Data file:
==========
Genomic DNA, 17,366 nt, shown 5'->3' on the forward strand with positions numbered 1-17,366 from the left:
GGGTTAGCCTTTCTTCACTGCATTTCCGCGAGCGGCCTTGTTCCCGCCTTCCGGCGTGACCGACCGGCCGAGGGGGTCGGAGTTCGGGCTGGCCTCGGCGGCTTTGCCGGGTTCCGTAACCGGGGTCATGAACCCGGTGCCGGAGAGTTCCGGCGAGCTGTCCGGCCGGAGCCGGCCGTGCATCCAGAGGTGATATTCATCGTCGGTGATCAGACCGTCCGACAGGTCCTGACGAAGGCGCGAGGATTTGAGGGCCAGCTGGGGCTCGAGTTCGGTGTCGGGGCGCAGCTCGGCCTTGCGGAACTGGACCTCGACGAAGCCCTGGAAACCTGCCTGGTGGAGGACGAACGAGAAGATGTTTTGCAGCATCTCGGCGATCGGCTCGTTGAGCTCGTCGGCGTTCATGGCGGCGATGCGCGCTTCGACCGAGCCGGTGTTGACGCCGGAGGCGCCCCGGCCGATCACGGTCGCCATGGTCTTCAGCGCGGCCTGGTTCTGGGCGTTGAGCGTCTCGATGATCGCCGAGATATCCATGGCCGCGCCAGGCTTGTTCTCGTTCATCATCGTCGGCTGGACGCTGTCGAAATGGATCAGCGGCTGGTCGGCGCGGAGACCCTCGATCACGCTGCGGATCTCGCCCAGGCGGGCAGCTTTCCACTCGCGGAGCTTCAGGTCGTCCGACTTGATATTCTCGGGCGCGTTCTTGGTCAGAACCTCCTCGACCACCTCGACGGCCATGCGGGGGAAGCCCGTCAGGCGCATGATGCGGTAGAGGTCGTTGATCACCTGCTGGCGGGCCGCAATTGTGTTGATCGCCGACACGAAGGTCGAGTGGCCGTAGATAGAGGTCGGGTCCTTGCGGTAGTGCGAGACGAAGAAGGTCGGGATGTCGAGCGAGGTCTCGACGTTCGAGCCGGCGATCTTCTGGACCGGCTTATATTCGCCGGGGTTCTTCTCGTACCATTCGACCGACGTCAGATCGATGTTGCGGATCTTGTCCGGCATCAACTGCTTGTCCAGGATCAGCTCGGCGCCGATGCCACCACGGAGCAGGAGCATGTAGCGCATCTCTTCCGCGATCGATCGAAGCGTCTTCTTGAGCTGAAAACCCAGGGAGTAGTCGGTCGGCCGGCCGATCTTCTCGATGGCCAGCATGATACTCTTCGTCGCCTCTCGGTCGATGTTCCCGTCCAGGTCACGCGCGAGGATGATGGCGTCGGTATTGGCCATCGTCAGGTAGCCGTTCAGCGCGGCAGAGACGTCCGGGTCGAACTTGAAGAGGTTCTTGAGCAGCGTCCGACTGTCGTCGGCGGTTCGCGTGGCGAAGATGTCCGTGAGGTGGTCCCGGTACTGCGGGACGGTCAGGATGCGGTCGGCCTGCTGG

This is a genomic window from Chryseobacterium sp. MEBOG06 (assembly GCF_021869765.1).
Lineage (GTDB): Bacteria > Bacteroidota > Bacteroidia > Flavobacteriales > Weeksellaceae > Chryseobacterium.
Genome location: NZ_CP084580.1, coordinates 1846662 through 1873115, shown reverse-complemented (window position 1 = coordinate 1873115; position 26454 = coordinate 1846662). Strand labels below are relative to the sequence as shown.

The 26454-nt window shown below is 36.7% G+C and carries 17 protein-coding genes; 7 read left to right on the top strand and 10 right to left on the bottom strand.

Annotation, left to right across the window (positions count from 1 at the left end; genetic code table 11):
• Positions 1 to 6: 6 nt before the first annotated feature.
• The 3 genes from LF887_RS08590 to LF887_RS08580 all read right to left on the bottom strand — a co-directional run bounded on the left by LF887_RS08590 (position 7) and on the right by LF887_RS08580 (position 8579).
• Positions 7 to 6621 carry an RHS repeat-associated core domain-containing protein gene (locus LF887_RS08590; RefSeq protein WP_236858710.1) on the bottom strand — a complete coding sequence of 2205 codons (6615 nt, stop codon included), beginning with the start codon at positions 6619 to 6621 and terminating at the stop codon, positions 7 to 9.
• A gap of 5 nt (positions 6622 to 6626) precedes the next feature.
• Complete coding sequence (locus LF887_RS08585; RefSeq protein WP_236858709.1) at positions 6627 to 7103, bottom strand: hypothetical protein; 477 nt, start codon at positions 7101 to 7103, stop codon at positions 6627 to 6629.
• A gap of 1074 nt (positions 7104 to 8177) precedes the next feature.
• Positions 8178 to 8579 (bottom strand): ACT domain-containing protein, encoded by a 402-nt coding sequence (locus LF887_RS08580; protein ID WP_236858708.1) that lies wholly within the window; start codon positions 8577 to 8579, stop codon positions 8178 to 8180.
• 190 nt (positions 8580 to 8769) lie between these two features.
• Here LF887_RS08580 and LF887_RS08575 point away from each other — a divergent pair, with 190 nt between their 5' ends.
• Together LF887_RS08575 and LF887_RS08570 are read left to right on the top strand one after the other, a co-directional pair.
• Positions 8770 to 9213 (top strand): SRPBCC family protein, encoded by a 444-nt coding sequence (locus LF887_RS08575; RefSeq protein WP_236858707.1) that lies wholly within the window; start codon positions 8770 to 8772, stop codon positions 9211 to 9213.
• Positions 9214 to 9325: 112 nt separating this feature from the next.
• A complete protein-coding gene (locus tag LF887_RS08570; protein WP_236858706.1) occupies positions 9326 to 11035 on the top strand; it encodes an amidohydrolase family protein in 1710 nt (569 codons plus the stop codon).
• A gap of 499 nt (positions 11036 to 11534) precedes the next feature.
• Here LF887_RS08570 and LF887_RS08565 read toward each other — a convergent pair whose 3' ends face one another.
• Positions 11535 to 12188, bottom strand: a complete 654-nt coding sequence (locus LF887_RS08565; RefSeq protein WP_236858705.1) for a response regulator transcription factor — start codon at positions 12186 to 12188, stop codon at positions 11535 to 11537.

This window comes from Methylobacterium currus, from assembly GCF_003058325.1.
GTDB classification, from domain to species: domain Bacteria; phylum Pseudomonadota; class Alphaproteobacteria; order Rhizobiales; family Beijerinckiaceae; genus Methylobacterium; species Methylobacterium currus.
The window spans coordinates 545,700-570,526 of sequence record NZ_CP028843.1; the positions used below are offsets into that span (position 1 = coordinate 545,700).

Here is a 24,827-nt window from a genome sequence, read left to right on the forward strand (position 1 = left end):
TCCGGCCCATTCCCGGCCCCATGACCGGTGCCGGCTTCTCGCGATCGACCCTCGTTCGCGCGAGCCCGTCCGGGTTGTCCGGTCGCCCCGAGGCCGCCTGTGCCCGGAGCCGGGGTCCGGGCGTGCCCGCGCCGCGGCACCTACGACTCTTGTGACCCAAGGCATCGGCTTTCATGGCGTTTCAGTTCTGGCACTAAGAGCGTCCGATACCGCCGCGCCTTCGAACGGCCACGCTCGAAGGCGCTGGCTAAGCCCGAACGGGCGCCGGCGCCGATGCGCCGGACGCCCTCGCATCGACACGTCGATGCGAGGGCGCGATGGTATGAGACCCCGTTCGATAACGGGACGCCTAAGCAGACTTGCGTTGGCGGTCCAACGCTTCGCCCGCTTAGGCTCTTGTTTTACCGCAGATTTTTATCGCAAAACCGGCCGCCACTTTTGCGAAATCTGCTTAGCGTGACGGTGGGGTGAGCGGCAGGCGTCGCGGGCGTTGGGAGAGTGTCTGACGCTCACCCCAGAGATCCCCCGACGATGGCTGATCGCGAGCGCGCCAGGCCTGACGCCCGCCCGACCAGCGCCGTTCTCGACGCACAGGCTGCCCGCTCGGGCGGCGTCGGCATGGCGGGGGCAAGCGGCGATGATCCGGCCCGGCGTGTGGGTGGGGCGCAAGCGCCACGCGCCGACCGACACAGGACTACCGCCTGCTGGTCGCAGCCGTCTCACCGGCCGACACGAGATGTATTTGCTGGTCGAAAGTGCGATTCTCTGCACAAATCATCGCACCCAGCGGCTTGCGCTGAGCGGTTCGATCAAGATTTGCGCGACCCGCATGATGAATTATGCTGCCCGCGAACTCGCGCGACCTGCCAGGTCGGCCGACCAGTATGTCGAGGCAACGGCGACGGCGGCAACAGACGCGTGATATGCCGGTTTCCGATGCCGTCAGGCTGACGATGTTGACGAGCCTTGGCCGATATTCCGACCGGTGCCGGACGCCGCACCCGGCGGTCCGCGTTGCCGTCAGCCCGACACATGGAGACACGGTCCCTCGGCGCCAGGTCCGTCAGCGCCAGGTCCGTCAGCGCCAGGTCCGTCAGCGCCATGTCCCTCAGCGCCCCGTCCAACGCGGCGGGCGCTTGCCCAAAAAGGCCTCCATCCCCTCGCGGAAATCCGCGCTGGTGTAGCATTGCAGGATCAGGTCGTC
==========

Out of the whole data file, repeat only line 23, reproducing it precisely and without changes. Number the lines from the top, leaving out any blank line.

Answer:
• Positions 11535 to 12188, bottom strand: a complete 654-nt coding sequence (locus LF887_RS08565; RefSeq protein WP_236858705.1) for a response regulator transcription factor — start codon at positions 12186 to 12188, stop codon at positions 11535 to 11537.